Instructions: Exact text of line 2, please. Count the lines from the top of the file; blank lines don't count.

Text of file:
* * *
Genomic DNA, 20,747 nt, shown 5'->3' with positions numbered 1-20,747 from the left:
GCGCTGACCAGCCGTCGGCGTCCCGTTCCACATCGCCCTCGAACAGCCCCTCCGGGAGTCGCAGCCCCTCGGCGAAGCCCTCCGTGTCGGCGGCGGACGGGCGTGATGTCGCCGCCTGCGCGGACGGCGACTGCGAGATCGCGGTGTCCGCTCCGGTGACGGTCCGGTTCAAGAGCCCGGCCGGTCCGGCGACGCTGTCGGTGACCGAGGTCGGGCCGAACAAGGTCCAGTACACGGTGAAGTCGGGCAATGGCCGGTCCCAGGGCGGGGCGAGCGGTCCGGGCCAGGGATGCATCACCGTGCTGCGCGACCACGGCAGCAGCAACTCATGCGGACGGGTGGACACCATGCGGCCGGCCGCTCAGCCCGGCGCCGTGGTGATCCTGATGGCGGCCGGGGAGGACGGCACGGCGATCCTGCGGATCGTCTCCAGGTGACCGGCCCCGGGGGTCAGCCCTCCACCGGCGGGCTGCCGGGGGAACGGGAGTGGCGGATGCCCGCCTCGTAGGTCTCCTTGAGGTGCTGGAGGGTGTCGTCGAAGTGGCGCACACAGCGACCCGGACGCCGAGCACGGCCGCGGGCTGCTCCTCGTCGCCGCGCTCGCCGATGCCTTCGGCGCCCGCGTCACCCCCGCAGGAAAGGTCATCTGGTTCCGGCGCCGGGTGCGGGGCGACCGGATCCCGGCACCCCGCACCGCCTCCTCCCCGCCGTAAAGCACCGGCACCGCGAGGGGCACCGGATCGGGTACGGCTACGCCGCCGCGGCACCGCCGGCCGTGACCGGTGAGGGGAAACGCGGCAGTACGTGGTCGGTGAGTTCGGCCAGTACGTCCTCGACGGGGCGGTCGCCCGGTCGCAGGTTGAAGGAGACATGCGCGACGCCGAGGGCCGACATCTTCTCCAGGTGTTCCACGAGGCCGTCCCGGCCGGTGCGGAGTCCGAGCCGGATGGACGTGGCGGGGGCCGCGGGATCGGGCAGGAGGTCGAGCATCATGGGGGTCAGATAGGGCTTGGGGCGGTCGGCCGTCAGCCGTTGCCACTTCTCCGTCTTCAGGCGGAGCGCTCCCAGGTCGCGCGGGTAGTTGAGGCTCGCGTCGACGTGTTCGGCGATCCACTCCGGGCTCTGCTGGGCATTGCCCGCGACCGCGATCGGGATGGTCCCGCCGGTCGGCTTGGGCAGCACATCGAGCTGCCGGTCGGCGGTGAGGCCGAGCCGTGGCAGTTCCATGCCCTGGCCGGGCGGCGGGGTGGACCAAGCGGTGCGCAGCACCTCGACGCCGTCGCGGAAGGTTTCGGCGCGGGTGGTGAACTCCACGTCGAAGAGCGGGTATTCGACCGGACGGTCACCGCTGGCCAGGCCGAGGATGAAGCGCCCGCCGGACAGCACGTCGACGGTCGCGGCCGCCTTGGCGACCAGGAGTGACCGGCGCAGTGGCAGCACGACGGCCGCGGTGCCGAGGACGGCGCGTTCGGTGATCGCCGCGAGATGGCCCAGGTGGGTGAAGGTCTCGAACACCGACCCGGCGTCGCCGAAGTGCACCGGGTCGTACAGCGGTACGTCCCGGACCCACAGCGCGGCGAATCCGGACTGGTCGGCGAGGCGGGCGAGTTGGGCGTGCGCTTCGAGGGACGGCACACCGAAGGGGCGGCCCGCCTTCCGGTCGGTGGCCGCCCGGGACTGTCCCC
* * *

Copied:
GCGCTGACCAGCCGTCGGCGTCCCGTTCCACATCGCCCTCGAACAGCCCCTCCGGGAGTCGCAGCCCCTCGGCGAAGCCCTCCGTGTCGGCGGCGGACGGGCGTGATGTCGCCGCCTGCGCGGACGGCGACTGCGAGATCGCGGTGTCCGCTCCGGTGACGGTCCGGTTCAAGAGCCCGGCCGGTCCGGCGACGCTGTCGGTGACCGAGGTCGGGCCGAACAAGGTCCAGTACACGGTGAAGTCGGGCAATGGCCGGTCCCAGGGCGGGGCGAGCGGTCCGGGCCAGGGATGCATCACCGTGCTGCGCGACCACGGCAGCAGCAACTCATGCGGACGGGTGGACACCATGCGGCCGGCCGCTCAGCCCGGCGCCGTGGTGATCCTGATGGCGGCCGGGGAGGACGGCACGGCGATCCTGCGGATCGTCTCCAGGTGACCGGCCCCGGGGGTCAGCCCTCCACCGGCGGGCTGCCGGGGGAACGGGAGTGGCGGATGCCCGCCTCGTAGGTCTCCTTGAGGTGCTGGAGGGTGTCGTCGAAGTGGCGCACACAGCGACCCGGACGCCGAGCACGGCCGCGGGCTGCTCCTCGTCGCCGCGCTCGCCGATGCCTTCGGCGCCCGCGTCACCCCCGCAGGAAAGGTCATCTGGTTCCGGCGCCGGGTGCGGGGCGACCGGATCCCGGCACCCCGCACCGCCTCCTCCCCGCCGTAAAGCACCGGCACCGCGAGGGGCACCGGATCGGGTACGGCTACGCCGCCGCGGCACCGCCGGCCGTGACCGGTGAGGGGAAACGCGGCAGTACGTGGTCGGTGAGTTCGGCCAGTACGTCCTCGACGGGGCGGTCGCCCGGTCGCAGGTTGAAGGAGACATGCGCGACGCCGAGGGCCGACATCTTCTCCAGGTGTTCCACGAGGCCGTCCCGGCCGGTGCGGAGTCCGAGCCGGATGGACGTGGCGGGGGCCGCGGGATCGGGCAGGAGGTCGAGCATCATGGGGGTCAGATAGGGCTTGGGGCGGTCGGCCGTCAGCCGTTGCCACTTCTCCGTCTTCAGGCGGAGCGCTCCCAGGTCGCGCGGGTAGTTGAGGCTCGCGTCGACGTGTTCGGCGATCCACTCCGGGCTCTGCTGGGCATTGCCCGCGACCGCGATCGGGATGGTCCCGCCGGTCGGCTTGGGCAGCACATCGAGCTGCCGGTCGGCGGTGAGGCCGAGCCGTGGCAGTTCCATGCCCTGGCCGGGCGGCGGGGTGGACCAAGCGGTGCGCAGCACCTCGACGCCGTCGCGGAAGGTTTCGGCGCGGGTGGTGAACTCCACGTCGAAGAGCGGGTATTCGACCGGACGGTCACCGCTGGCCAGGCCGAGGATGAAGCGCCCGCCGGACAGCACGTCGACGGTCGCGGCCGCCTTGGCGACCAGGAGTGACCGGCGCAGTGGCAGCACGACGGCCGCGGTGCCGAGGACGGCGCGTTCGGTGATCGCCGCGAGATGGCCCAGGTGGGTGAAGGTCTCGAACACCGACCCGGCGTCGCCGAAGTGCACCGGGTCGTACAGCGGTACGTCCCGGACCCACAGCGCGGCGAATCCGGACTGGTCGGCGAGGCGGGCGAGTTGGGCGTGCGCTTCGAGGGACGGCACACCGAAGGGGCGGCCCGCCTTCCGGTCGGTGGCCGCCCGGGACTGTCCCC